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No Surprise Billing Act

What is “balance billing” (sometimes called “surprise billing”)?
When you see a doctor or other health care provider, you may owe certain out-of-pocket costs, such as a copayment, coinsurance, and/or a deductible. You may have other costs or have to pay the entire bill if you see a provider or visit a health care facility that isn’t in your health plan’s network.

“Out-of-network” describes providers and facilities that haven’t signed a contract with your health plan. Out-of-network providers may be permitted to bill you for the difference between what your plan agreed to pay and the full amount charged for a service. This is called “balance billing.” This amount is likely more than in-network costs for the same service and might not count toward your annual out-of-pocket limit.

“Surprise billing” is an unexpected balance bill. This can happen when you can’t control who is involved in your care—like when you have an emergency or when you schedule a visit at an in-network facility but are unexpectedly treated by an out-of-network provider.

You are protected from balance billing for: 

  1. Emergency services
    If you have an emergency medical condition and get emergency services from an out-of-network provider or facility, the most the provider or facility may bill you is your plan’s in-network cost-sharing amount (such as copayments and coinsurance). You can’t be balance billed for these emergency services. This includes services you may get after you’re in stable condition, unless you give written consent and give up your protections not to be balanced billed for these post-stabilization services.
  2. Certain services at an in-network hospital or ambulatory surgical center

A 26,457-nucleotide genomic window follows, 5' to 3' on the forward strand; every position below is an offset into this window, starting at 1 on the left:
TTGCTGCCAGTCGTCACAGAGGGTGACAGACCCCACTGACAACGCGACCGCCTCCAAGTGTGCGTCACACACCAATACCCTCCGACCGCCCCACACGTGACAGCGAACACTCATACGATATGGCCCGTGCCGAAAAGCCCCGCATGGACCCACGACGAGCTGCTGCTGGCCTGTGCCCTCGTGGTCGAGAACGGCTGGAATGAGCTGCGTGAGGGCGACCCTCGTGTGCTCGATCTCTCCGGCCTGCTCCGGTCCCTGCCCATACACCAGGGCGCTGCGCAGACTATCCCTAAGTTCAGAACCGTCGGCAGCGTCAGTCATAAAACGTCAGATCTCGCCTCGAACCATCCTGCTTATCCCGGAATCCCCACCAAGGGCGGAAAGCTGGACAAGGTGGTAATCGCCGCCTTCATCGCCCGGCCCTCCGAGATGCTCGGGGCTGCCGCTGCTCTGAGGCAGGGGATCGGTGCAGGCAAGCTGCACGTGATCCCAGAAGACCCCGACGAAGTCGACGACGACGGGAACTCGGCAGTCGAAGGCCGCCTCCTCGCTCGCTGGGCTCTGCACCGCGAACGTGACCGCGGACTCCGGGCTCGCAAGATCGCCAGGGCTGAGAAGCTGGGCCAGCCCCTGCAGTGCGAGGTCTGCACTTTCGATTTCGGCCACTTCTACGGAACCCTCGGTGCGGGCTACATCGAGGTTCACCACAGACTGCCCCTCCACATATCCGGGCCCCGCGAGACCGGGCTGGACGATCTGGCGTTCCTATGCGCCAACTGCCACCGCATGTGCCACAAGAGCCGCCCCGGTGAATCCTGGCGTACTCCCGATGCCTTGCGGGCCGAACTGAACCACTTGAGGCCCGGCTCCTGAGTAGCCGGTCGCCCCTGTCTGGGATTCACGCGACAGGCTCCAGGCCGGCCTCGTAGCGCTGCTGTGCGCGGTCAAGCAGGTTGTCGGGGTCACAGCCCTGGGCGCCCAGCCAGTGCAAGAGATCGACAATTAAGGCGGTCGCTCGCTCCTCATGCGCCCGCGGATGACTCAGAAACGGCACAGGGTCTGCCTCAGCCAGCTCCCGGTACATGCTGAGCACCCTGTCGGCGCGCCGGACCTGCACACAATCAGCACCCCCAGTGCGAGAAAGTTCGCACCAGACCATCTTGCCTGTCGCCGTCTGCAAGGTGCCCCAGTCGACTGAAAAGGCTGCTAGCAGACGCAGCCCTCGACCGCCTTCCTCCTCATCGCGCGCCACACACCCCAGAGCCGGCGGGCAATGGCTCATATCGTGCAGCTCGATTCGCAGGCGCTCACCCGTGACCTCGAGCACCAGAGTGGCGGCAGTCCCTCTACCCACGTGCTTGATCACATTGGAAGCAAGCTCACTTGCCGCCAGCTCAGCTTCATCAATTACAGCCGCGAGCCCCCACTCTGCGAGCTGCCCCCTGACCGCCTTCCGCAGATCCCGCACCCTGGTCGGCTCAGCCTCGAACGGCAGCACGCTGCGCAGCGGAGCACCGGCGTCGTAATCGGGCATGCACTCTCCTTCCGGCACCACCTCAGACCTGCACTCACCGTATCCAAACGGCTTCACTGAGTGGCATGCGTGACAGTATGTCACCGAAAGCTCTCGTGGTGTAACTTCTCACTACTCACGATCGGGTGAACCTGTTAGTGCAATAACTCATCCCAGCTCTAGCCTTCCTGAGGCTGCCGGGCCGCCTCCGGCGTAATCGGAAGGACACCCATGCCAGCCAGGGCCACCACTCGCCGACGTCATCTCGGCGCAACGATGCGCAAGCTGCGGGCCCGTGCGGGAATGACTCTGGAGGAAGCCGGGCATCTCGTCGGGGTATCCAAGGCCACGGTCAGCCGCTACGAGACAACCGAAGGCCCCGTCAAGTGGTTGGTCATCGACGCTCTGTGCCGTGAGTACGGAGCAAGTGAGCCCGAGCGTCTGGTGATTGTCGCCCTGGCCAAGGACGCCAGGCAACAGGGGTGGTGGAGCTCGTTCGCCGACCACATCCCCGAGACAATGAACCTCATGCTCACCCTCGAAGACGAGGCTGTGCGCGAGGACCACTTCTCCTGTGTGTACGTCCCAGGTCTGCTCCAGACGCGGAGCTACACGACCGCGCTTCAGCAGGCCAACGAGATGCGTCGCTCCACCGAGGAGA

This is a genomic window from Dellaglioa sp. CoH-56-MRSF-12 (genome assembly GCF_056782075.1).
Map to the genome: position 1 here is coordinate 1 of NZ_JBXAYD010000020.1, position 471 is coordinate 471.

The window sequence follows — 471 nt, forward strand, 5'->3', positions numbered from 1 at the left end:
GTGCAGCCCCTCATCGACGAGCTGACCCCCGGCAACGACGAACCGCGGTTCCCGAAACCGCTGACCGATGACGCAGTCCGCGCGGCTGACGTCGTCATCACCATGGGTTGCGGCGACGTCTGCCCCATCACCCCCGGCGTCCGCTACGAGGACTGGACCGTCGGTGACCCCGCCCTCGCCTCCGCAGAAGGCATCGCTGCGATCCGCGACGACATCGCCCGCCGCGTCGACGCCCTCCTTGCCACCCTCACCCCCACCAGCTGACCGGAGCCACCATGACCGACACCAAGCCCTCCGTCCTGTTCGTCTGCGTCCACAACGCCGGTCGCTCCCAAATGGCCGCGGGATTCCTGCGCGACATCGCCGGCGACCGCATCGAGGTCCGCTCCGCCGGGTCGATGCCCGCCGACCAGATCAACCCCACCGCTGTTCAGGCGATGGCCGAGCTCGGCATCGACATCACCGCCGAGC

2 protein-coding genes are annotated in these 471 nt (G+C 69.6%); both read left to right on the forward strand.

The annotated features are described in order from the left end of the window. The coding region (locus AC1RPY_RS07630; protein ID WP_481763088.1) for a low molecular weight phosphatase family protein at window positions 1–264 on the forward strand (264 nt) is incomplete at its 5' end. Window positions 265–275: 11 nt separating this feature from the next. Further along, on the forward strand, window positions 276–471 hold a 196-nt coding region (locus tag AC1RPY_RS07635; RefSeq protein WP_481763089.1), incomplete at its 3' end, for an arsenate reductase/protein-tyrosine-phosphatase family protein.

When you get services from an in-network hospital or ambulatory surgical center, certain providers there may be out-of-network. In these cases, the most those providers may bill you is your plan’s in-network cost-sharing amount. This applies to emergency medicine, anesthesia, pathology, radiology, laboratory, neonatology, assistant surgeon, hospitalist, or intensivist services. These providers can’t balance bill you and may not ask you to give up your protections not to be balance billed.

If you get other services at these in-network facilities, out-of-network providers can’t balance bill you, unless you give written consent and give up your protections.

You’re never required to give up your protections from balance billing. You also aren’t required to get care out-of-network. You can choose a provider or facility in your plan’s network.

When balance billing isn’t allowed, you also have the following protections:

  • You are only responsible for paying your share of the cost (like the co-payments, co-insurance, and deductibles that you would pay if the provider or facility was in-network). Your health plan will pay out-of-network providers and facilities directly.
  • Your health plan generally must:
    • Cover emergency services without requiring you to get approval for services in advance (prior authorization).
    • Cover emergency services by out-of-network providers.
    • Base what you owe the provider or facility (cost-sharing) on what it would pay an in-network provider or facility and show that amount in your explanation of benefits.
    • Count any amount you pay for emergency services or out-of-network services toward your deductible and out-of-pocket limit.

 Visit https://www.cms.gov/nosurprises for more information about your rights under federal law.

Request An AppointmentNew patient appointments require a physician to send a referral request on your behalf. The referring physician can be a specialist you saw who identified an oncology-related condition or your primary care physician
  • New patient: you have a medical condition that is or could be cancerous or a blood disorder
  • Transfer care: you are moving into the area and need an oncologist/hematologist, or you are currently under the care of a local oncologist/hematologist and would like to transfer care to one of our physicians
  • 2nd Opinion: you have been diagnosed with cancer or a blood disorder and would like to get a second opinion on the prognosis and treatment course
  • Former patient: if you have not been to the office in 3 years or more, you will need to get a referral sent in by a physician to re-establish care

Send the referral form to your physician to refer and ask them to send with the following items:

HAVE THE PHYSICIAN FAX THE REFERRAL FORM ALONG WITH THE DOCUMENTATION LISTED ABOVE TO

*****  FAX # 704-377-0353 *****